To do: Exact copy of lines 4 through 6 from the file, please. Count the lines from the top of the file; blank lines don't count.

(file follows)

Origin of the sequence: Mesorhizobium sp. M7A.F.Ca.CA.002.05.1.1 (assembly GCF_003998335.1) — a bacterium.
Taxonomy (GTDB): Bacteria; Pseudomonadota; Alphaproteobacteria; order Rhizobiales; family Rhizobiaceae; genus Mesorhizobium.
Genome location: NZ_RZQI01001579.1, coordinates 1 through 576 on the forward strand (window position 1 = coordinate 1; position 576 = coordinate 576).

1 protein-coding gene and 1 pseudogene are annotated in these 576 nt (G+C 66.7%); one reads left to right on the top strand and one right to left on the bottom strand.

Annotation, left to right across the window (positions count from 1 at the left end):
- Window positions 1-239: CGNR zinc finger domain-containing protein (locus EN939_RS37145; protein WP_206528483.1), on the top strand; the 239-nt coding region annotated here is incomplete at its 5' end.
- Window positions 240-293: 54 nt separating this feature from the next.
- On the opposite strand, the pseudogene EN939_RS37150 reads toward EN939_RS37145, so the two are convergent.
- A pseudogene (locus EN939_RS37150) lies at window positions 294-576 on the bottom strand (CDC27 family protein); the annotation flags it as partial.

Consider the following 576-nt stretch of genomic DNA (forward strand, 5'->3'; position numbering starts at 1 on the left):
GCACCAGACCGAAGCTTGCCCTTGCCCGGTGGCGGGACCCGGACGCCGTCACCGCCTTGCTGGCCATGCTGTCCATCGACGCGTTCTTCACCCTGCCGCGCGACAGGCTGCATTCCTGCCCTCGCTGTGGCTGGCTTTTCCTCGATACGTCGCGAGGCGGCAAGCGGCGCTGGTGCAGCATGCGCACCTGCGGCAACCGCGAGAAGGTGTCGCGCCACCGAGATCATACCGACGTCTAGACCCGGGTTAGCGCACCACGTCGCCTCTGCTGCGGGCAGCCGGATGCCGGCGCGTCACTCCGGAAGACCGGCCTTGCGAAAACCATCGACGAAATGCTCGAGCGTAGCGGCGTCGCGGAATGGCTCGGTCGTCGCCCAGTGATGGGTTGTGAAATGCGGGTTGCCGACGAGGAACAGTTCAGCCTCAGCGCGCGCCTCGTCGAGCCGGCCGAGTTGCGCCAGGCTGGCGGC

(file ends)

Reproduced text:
1 protein-coding gene and 1 pseudogene are annotated in these 576 nt (G+C 66.7%); one reads left to right on the top strand and one right to left on the bottom strand.

Annotation, left to right across the window (positions count from 1 at the left end):
- Window positions 1-239: CGNR zinc finger domain-containing protein (locus EN939_RS37145; protein WP_206528483.1), on the top strand; the 239-nt coding region annotated here is incomplete at its 5' end.